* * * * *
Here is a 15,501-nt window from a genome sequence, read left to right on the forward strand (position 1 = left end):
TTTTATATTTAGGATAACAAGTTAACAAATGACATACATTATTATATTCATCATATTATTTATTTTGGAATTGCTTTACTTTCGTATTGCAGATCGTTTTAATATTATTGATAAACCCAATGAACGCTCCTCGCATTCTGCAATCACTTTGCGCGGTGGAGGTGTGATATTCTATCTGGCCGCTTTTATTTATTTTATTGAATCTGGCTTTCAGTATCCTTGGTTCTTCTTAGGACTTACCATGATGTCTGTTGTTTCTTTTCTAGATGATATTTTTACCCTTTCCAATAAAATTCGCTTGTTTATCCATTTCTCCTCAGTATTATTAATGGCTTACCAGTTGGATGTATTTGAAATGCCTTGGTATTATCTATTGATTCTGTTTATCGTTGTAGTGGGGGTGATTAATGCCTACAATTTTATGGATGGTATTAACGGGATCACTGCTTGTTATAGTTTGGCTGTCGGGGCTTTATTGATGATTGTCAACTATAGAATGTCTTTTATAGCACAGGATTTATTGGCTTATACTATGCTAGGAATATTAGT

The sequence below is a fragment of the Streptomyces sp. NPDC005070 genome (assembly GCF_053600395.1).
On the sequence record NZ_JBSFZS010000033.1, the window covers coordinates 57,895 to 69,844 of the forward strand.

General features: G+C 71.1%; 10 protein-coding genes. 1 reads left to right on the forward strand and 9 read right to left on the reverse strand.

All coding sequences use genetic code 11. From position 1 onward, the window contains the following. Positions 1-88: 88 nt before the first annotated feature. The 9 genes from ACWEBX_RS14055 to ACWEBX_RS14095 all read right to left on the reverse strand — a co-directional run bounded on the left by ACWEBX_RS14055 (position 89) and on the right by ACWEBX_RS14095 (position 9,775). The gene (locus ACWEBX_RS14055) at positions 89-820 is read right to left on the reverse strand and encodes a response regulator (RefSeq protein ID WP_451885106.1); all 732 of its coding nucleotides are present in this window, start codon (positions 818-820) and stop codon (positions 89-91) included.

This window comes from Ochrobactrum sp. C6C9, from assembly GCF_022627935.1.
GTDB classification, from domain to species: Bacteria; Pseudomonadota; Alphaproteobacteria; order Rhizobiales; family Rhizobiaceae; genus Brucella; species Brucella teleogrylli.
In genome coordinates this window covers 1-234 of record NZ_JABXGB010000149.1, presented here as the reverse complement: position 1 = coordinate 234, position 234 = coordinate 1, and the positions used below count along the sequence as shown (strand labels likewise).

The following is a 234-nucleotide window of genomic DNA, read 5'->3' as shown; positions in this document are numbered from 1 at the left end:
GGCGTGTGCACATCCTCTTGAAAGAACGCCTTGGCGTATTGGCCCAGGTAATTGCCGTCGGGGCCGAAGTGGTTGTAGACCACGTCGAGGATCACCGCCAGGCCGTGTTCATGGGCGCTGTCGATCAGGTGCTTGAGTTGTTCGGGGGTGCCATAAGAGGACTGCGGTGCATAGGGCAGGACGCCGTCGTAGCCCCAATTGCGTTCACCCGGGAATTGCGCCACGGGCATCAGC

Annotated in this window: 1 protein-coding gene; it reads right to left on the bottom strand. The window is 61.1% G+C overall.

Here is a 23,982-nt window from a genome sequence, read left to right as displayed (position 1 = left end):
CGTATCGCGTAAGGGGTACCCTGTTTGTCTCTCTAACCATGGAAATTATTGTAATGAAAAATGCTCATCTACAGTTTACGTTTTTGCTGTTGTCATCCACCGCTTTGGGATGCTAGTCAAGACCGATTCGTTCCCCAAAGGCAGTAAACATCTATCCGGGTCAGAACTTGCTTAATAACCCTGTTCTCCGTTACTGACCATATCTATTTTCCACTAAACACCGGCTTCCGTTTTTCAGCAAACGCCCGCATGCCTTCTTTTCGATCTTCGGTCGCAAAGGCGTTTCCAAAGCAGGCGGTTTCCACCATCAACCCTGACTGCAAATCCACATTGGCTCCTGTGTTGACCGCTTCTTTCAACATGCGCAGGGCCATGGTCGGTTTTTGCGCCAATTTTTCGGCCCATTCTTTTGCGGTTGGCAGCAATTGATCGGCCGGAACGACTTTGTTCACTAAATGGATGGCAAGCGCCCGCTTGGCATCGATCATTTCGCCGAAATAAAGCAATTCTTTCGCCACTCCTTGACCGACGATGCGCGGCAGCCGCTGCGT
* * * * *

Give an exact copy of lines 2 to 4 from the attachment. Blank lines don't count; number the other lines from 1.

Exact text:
TTTTATATTTAGGATAACAAGTTAACAAATGACATACATTATTATATTCATCATATTATTTATTTTGGAATTGCTTTACTTTCGTATTGCAGATCGTTTTAATATTATTGATAAACCCAATGAACGCTCCTCGCATTCTGCAATCACTTTGCGCGGTGGAGGTGTGATATTCTATCTGGCCGCTTTTATTTATTTTATTGAATCTGGCTTTCAGTATCCTTGGTTCTTCTTAGGACTTACCATGATGTCTGTTGTTTCTTTTCTAGATGATATTTTTACCCTTTCCAATAAAATTCGCTTGTTTATCCATTTCTCCTCAGTATTATTAATGGCTTACCAGTTGGATGTATTTGAAATGCCTTGGTATTATCTATTGATTCTGTTTATCGTTGTAGTGGGGGTGATTAATGCCTACAATTTTATGGATGGTATTAACGGGATCACTGCTTGTTATAGTTTGGCTGTCGGGGCTTTATTGATGATTGTCAACTATAGAATGTCTTTTATAGCACAGGATTTATTGGCTTATACTATGCTAGGAATATTAGT

The sequence below is a fragment of the Streptomyces sp. NPDC005070 genome (assembly GCF_053600395.1).
On the sequence record NZ_JBSFZS010000033.1, the window covers coordinates 57,895 to 69,844 of the forward strand.